In defense of Incompatibility, Objectivism, and Veridicality about color

Abstract
Are the following propositions true of the colors: No object can be more than one determinable or determinate color all over at the same time (Incompatibility); the colors of objects are mind-independent (Objectivism); and most human observers usually perceive the colors of objects veridically in typical conditions (Veridicality)? One reason to think not is that the empirical literature appears to support the proposition that there is mass perceptual disagreement about the colors of objects amongst human observers in typical conditions (P-Disagreement). In this article, we defend Incompatibility, Objectivism, and Veridicality by calling into question whether the empirical literature really supports P-Disagreement.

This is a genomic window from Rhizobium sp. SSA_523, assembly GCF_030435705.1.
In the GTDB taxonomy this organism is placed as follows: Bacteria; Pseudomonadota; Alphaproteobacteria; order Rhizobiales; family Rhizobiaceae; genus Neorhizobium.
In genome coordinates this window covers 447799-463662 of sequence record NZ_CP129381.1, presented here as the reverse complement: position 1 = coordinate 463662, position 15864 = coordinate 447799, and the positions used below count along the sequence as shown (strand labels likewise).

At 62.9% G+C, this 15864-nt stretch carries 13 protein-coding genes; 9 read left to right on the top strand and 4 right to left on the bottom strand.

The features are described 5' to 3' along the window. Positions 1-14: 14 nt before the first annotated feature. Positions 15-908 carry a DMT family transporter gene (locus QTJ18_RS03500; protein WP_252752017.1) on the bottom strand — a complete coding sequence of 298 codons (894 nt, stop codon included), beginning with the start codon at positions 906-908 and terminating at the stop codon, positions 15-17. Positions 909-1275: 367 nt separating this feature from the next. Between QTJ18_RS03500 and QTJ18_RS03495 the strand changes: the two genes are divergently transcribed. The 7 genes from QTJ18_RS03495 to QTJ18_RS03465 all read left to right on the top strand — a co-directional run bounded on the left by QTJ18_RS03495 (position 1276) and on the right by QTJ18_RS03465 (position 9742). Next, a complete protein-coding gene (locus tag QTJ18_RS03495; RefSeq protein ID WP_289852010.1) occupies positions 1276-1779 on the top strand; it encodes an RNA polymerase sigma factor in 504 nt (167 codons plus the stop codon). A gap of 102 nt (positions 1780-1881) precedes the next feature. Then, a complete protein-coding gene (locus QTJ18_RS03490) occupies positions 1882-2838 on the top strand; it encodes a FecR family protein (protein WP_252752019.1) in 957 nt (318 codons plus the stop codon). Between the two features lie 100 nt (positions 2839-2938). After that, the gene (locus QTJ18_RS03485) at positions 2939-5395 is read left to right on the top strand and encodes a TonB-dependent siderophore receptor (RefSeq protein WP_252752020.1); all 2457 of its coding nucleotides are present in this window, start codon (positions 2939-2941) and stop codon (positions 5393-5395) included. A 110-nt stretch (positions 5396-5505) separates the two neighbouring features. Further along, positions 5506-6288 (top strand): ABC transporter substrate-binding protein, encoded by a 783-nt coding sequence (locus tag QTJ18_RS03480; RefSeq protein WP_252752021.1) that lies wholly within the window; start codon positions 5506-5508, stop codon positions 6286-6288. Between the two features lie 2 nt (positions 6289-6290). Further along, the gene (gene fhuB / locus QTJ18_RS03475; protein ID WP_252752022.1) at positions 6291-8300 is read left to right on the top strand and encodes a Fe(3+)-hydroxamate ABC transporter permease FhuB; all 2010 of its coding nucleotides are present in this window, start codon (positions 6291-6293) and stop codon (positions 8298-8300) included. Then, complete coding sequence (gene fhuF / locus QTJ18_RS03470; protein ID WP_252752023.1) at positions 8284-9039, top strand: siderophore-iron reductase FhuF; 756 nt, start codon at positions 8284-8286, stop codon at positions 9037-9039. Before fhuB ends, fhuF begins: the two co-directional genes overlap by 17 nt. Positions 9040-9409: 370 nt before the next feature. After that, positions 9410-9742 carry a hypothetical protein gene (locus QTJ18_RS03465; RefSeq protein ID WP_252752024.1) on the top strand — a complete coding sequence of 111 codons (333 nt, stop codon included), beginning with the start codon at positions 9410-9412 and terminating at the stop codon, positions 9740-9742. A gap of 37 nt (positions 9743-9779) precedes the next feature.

Keywords Color  Veridical Perception  Objectivism  Perceptual Disagreement
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    References found in this work BETA
    Keith Allen (2010). Locating The Unique Hues. Rivista di Estetica 43 (43):13-28.
    Alex Byrne (2007). Truest Blue. Analysis 67 (293):87-92.
    David J. Chalmers (2006). Perception and the Fall From Eden. In Tamar S. Gendler & John Hawthorne (eds.), Perceptual Experience. Oxford University Press. 49--125.

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